Knowing this, there's a command in that config above that might make you suspicious: sv_cmd bot_cmd 9 cc usetarget indicator_laser1. Woah, isn't that a command to poke around with entities on the map? Yes, that it. From DP's point of view, bots are just like any other connected clients. It accepts any command that the client can do. So... why not command the bots to poke around with server side entities? Like, to trigger entities that move other entities on the map? Wink
This is where we finally get to the part where the secret of the visual equaliser bars gets revealed Smile
The bars are special kind of solid brush entities, called func_wall. Tha fact that these are actually entities gives us tons of possibilities to manipulate them. The idea was to make these bars move up when any of the bots play the right instrument; the more the instrument is played, the higher the bar goes. For the melodic instruments we also took in count different tones (4 bars according to how low or high tone is played by the melody bots). The bars go through the stage (they actually pierce through it, so later I had to be carefull with camera movement)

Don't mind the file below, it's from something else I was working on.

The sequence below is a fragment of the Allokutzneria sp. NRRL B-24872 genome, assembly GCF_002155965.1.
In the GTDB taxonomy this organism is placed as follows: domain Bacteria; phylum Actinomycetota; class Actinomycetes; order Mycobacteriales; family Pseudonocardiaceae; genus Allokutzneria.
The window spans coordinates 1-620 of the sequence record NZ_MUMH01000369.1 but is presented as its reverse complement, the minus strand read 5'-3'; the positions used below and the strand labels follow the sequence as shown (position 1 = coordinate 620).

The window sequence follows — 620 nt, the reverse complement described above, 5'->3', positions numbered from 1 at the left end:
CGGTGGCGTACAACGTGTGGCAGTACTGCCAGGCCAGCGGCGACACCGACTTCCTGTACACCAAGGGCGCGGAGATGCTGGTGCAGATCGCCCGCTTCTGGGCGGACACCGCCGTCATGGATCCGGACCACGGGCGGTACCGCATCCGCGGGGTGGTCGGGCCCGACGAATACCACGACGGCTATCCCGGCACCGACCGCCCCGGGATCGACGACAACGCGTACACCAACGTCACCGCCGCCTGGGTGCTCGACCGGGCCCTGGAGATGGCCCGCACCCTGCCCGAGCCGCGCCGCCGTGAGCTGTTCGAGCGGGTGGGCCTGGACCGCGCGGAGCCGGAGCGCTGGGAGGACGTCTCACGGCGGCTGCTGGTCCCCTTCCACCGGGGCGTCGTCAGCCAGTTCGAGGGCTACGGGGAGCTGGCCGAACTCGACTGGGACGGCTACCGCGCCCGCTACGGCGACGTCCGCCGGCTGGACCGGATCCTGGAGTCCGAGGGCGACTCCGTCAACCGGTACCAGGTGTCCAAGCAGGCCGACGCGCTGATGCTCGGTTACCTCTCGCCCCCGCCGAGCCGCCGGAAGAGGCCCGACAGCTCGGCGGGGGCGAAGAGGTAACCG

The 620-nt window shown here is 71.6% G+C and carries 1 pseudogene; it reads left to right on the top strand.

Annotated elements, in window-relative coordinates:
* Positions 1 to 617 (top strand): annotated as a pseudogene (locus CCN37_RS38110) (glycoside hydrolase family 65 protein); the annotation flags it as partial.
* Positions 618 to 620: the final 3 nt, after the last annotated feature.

Let's see how the bars look like in the editor and ingame:

[Image: 9tw28qf15y9tgnc6dep_thumb.jpg] [Image: 1k5o1n8t86837msqvyxx_thumb.jpg]
[Image: 00y0llsjsvrfbazzkfdd_thumb.jpg] [Image: wjbdju85csnq46hfeqbr_thumb.jpg] [Image: t0texfx8510rxsft8m9h_thumb.jpg]

Notice the small common/origin textured cubes on the tips of the bars, it'll get important later!

"classname" "func_wall"
"targetname" "bar_crylink1"
"pushable" "1"
"movetype" "6"
"solid" "2"
"mins" "-4 -4 -4"
"maxs" "4 4 4"

But what does all this mean? If we look at the entity description in netradiant, we'll learn that "movetype 6" translates to TOSS, "solid 2" equals to BBOX (bounding box, this'll get important!). Pushable is the first undocumented feature, but it's prety obvious what it does.
The first big hack is mins and maxs. In our setup This sets the BBOX size of the entity of a 8qu large cube (4+4x4+4x4+4, right where it's origin brush is located!) - that's why we also set solid=2! The bars pierce through the solid stage, they'd just fall down to the abyss because of their movetype TOSS: they won't stop falling down until they hit something solid. But since we modified the bars' BBOXes (and the center of their "solidity"), they now actually lodge in the stage at their tip (think of the BBOX and origin brush hack as an invisible hook Wink )!
Ok, but how did we get them to move up?